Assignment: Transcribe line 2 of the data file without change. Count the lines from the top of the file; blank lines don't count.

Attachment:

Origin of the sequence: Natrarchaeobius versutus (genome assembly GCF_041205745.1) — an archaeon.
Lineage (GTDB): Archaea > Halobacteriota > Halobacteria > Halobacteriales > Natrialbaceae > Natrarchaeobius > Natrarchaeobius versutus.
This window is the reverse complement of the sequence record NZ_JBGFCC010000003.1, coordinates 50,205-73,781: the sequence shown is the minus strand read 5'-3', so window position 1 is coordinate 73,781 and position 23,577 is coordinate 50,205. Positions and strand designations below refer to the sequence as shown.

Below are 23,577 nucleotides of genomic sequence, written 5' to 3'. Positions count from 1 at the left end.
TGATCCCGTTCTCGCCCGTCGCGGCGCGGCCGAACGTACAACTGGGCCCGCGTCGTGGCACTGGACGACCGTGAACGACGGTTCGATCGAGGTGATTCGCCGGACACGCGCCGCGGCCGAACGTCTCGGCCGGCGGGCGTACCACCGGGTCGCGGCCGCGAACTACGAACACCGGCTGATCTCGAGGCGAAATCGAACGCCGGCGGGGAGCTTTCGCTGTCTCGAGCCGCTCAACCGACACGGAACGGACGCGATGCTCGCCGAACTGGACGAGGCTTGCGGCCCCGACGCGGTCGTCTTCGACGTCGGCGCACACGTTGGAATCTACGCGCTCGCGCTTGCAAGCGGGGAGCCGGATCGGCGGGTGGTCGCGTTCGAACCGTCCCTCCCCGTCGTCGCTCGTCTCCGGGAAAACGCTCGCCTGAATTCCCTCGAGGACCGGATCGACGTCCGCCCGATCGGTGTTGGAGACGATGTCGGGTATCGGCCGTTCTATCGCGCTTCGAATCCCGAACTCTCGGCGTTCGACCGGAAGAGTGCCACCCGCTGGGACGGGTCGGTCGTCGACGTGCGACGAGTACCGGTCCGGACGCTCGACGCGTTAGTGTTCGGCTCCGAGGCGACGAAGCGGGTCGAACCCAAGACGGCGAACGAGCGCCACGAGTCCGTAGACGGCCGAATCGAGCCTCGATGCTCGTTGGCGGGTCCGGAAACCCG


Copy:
Lineage (GTDB): Archaea > Halobacteriota > Halobacteria > Halobacteriales > Natrialbaceae > Natrarchaeobius > Natrarchaeobius versutus.